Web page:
Kofi studied hard. He was in the top of his class and the headmaster took a special interest in him. Gradually, he also became interested in church activities, and a few years later he was baptized. Kofi’s mother, brothers, and sisters were baptized at the same time. Opanian, his father, had refused baptism. He was sympathetic to Christianity, but he felt that as head of the extended family he must keep up his respon­sibilities as priest in the ancestor cult.

When Kofi began to attain physical maturity, his Auntie Mansah began to tease him about girls. She was quite serious, however, when she would urge him to be careful about “those Fanti girls.” “Don’t allow them to lead you astray,” she said. “We will see to it that you get the most beautiful girl from our own Adukrom tribe.” Kofi did not pay much attention at the time, for he was too preoccupied with his studies.

In the summer of 1953, a calamity struck the happy family. Opanian had worked all day in the cocoa field planting seedlings. It had begun to rain, but he continued his work because the planting had to be finished. That night he complained of having a cold, but no one took much notice of him. When the condition became worse, however, the family called the local pharmacist, who gave Opanian some medi­cines. These did not help, so Opanian insisted that they call the medi­cine man.

Auntie Mansah did not want to do this. Finally they asked a relative who was an elder in the church what they should do. He said that it would be all right to call the medicine man as long as they did not let the minister hear about it. Reluctantly, Auntie Mansah went with some non-Christian relatives to consult the diviner. He told them that Opanian had offended the spirits of the ancestors and that he must sacrifice a goat to pacify them. The diviner had agreed to come the next day to perform the sacrifice, but he was too late. Opanian had died during the night.

After Opanian’s death, Kofi’s mother wanted him to leave school and return to the farm, but Auntie Mansah held out against her. “What will the whole village say when your educated son returns to work in the fields? You will lose face, and our family will lose its hope of raising their prestige in the community,” Mansah argued.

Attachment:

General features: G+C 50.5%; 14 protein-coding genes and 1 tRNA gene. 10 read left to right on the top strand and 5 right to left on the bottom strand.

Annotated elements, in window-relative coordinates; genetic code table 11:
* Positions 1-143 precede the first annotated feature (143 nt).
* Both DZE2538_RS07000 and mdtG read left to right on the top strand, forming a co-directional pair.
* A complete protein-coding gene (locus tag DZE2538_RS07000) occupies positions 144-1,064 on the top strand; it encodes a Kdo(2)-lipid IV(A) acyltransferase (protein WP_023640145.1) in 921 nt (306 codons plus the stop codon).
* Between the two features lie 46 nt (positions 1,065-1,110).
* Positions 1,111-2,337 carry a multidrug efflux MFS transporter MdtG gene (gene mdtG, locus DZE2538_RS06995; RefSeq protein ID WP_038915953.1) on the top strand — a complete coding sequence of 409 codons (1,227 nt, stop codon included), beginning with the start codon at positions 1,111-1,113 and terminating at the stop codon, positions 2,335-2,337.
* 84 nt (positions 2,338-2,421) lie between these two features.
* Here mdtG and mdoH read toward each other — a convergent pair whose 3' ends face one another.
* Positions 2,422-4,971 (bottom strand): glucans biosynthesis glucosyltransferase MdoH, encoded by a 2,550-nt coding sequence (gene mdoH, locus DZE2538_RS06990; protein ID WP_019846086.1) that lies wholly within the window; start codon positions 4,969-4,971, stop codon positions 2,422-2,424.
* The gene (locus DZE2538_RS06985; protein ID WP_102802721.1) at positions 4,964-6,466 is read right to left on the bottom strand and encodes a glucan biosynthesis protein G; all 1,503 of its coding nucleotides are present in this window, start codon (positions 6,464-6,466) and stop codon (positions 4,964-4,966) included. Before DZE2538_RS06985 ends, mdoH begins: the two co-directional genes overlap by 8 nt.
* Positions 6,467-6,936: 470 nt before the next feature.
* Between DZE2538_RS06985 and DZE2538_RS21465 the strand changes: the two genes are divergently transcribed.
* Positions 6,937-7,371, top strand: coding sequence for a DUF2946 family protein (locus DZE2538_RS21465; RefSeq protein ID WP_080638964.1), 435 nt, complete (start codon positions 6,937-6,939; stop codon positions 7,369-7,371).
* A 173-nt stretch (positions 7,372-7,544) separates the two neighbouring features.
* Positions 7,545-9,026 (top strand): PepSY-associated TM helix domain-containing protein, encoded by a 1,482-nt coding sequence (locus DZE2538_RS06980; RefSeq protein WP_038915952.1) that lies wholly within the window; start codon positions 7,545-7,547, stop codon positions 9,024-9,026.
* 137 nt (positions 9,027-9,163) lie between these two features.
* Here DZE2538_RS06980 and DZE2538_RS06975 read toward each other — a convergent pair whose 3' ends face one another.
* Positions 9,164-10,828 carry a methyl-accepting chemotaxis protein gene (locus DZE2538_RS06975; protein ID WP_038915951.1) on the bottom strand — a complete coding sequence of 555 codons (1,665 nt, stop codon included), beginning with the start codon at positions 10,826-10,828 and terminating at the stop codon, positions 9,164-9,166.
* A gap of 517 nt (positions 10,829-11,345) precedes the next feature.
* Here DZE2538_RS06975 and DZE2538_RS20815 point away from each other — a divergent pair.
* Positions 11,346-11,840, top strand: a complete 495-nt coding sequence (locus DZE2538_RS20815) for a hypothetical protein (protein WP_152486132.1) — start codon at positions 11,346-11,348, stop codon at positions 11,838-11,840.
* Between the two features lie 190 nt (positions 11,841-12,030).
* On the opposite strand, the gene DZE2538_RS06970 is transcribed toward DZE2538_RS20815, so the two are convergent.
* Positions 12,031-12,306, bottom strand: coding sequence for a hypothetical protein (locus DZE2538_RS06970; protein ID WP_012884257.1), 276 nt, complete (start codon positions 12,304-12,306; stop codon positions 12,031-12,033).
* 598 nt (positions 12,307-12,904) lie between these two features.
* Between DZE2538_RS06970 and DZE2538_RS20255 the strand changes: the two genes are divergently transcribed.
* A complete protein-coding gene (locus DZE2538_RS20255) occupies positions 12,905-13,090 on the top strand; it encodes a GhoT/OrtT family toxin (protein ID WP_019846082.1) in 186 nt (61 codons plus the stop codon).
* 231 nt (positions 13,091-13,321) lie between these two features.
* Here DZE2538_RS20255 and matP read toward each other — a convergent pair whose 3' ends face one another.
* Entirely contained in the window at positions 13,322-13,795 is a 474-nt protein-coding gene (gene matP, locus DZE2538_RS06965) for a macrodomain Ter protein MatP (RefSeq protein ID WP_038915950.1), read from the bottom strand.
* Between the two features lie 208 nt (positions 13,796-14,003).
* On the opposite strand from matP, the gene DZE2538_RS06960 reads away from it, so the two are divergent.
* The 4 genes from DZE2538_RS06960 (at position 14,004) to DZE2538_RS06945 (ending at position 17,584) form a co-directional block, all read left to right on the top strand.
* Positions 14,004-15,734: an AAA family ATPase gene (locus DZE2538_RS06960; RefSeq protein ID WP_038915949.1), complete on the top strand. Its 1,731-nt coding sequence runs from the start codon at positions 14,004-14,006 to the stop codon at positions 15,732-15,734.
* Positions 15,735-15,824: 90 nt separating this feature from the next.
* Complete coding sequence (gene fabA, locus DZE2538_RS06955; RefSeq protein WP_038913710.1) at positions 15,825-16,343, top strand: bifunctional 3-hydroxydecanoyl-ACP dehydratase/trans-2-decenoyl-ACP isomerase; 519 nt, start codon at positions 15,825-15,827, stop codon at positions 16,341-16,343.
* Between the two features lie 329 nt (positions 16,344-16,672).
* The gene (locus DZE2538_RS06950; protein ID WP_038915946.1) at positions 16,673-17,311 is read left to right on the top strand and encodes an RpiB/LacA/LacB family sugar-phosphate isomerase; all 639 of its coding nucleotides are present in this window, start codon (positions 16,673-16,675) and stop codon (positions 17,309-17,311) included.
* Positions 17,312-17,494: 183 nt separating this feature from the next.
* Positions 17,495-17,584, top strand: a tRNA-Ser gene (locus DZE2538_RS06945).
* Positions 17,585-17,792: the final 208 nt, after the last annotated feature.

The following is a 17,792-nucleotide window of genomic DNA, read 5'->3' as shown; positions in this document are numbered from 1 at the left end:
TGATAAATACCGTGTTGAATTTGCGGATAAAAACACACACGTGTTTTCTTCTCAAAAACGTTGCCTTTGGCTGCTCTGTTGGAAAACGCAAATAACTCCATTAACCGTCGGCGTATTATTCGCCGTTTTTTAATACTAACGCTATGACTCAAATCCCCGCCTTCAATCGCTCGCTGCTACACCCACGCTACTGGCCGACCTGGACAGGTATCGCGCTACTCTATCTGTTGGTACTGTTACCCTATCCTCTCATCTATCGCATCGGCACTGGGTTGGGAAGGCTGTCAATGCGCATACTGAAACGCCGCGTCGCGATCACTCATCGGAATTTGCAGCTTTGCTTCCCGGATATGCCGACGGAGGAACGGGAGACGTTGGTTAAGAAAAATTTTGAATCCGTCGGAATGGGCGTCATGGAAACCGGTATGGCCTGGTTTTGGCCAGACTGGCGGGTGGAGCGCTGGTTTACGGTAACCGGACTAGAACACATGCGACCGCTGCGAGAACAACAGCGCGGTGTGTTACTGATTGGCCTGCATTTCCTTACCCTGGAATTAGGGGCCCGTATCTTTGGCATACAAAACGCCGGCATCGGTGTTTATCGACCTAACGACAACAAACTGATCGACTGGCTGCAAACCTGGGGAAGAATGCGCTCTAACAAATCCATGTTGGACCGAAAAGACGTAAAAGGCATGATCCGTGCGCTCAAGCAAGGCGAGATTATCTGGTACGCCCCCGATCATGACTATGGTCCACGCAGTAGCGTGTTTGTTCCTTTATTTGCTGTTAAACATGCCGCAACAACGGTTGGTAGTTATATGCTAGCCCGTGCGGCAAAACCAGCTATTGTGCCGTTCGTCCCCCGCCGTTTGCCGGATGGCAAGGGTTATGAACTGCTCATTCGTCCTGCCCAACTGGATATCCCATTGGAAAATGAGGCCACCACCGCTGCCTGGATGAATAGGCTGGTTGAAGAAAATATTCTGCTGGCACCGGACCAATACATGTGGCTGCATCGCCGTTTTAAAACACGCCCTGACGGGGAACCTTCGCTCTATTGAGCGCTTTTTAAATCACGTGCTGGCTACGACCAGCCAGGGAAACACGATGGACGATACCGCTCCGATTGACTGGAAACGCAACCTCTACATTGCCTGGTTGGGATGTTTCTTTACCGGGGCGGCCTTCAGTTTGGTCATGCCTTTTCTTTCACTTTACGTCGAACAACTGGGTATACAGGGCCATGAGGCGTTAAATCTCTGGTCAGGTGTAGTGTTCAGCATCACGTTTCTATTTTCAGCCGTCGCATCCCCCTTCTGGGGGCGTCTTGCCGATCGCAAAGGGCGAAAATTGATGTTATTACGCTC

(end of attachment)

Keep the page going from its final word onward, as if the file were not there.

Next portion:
Kofi’s mother gave in, but she told Kofi that he was lazy and useless and that it was time for him to raise his own family. His mother’s attitude hurt him badly, and he decided that only Auntie Mansah understood him. Then he made up his mind to continue school, and he returned home only infrequently after that.

After Kofi’s graduation, the mission made him a teacher in the mar­ket town. Soon after that, impressed by his performance, they granted him a scholarship to study in England. His departure caused a big stir in the village. The family called a prayer meeting in their home, and the pastor cited a prophecy: “The people that sat in darkness have seen a great light.”

Turning to Kofi, the pastor said, “In the past, our tribe would have required you to fight in her wars and to bring home human heads as trophies. But we have been delivered by the blood of the Lamb. Today we send you to seek knowledge. Remember, the fear of the Lord is the beginning of wisdom. I have heard of young men from other towns,” the pastor continued, “who went to the white man’s country. But in­stead of bravely facing their studies, they went after the sweet things of the flesh. Some even married white women.” The crowd gathered around him murmured its strong disapproval of such behavior. “A man who does that,” concluded the pastor, “is lost to his people. He is like rain wasted on the forest. I would have suggested that you take a wife before you leave, but the time is too short.”

Kofi remembered his pastor’s words and studied hard in England. He acquired a Ph.D. in Theology at Oxford University. He was also a good student of the culture and soon was as adept socially as he was outstanding in his academic achievement. Apparently he forgot to heed his pastor’s advice when it came to his social life. His British acculturation was crowned by marriage to a beautiful young woman from that country. In this matter, he quite forgot the pastor and his old­fashioned sermon.

After ten years, when it was time at last to go home, Kofi’s excite­ment and anticipation of the homecoming knew no bounds. He sent a cablegram to inform his family of the time of his arrival.